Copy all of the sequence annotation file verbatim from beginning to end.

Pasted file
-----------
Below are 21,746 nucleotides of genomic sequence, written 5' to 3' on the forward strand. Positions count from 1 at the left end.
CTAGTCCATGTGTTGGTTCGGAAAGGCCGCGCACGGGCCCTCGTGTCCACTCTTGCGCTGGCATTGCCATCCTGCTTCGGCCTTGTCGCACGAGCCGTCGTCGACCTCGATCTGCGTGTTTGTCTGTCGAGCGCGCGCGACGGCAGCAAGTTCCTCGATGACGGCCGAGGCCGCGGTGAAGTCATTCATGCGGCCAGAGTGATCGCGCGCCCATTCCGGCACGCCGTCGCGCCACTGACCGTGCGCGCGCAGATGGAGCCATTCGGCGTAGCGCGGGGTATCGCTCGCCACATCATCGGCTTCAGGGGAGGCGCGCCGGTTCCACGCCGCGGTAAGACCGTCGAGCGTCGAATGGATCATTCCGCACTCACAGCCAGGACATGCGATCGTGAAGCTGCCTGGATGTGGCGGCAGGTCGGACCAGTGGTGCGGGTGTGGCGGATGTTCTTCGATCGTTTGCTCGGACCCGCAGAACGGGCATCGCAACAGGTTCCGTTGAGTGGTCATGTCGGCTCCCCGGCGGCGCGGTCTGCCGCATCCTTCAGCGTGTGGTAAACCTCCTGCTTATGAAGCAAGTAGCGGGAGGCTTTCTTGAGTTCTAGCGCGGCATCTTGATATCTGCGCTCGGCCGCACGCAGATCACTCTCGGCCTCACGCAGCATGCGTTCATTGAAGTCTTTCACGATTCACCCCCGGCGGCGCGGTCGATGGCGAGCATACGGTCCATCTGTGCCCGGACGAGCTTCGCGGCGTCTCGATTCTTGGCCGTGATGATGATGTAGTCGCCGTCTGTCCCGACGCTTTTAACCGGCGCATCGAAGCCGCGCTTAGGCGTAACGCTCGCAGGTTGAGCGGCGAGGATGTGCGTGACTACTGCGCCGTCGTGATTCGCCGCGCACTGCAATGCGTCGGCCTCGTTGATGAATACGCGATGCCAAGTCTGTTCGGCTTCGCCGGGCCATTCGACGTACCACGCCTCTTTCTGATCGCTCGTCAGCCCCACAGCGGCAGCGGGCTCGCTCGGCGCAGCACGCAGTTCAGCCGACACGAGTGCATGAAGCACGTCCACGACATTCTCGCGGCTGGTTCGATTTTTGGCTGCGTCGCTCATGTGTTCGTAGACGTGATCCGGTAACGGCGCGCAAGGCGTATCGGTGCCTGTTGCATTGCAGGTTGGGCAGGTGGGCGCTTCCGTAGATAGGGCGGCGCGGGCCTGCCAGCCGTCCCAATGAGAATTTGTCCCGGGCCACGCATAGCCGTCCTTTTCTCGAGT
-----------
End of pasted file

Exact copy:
Below are 21,746 nucleotides of genomic sequence, written 5' to 3' on the forward strand. Positions count from 1 at the left end.
CTAGTCCATGTGTTGGTTCGGAAAGGCCGCGCACGGGCCCTCGTGTCCACTCTTGCGCTGGCATTGCCATCCTGCTTCGGCCTTGTCGCACGAGCCGTCGTCGACCTCGATCTGCGTGTTTGTCTGTCGAGCGCGCGCGACGGCAGCAAGTTCCTCGATGACGGCCGAGGCCGCGGTGAAGTCATTCATGCGGCCAGAGTGATCGCGCGCCCATTCCGGCACGCCGTCGCGCCACTGACCGTGCGCGCGCAGATGGAGCCATTCGGCGTAGCGCGGGGTATCGCTCGCCACATCATCGGCTTCAGGGGAGGCGCGCCGGTTCCACGCCGCGGTAAGACCGTCGAGCGTCGAATGGATCATTCCGCACTCACAGCCAGGACATGCGATCGTGAAGCTGCCTGGATGTGGCGGCAGGTCGGACCAGTGGTGCGGGTGTGGCGGATGTTCTTCGATCGTTTGCTCGGACCCGCAGAACGGGCATCGCAACAGGTTCCGTTGAGTGGTCATGTCGGCTCCCCGGCGGCGCGGTCTGCCGCATCCTTCAGCGTGTGGTAAACCTCCTGCTTATGAAGCAAGTAGCGGGAGGCTTTCTTGAGTTCTAGCGCGGCATCTTGATATCTGCGCTCGGCCGCACGCAGATCACTCTCGGCCTCACGCAGCATGCGTTCATTGAAGTCTTTCACGATTCACCCCCGGCGGCGCGGTCGATGGCGAGCATACGGTCCATCTGTGCCCGGACGAGCTTCGCGGCGTCTCGATTCTTGGCCGTGATGATGATGTAGTCGCCGTCTGTCCCGACGCTTTTAACCGGCGCATCGAAGCCGCGCTTAGGCGTAACGCTCGCAGGTTGAGCGGCGAGGATGTGCGTGACTACTGCGCCGTCGTGATTCGCCGCGCACTGCAATGCGTCGGCCTCGTTGATGAATACGCGATGCCAAGTCTGTTCGGCTTCGCCGGGCCATTCGACGTACCACGCCTCTTTCTGATCGCTCGTCAGCCCCACAGCGGCAGCGGGCTCGCTCGGCGCAGCACGCAGTTCAGCCGACACGAGTGCATGAAGCACGTCCACGACATTCTCGCGGCTGGTTCGATTTTTGGCTGCGTCGCTCATGTGTTCGTAGACGTGATCCGGTAACGGCGCGCAAGGCGTATCGGTGCCTGTTGCATTGCAGGTTGGGCAGGTGGGCGCTTCCGTAGATAGGGCGGCGCGGGCCTGCCAGCCGTCCCAATGAGAATTTGTCCCGGGCCACGCATAGCCGTCCTTTTCTCGAGT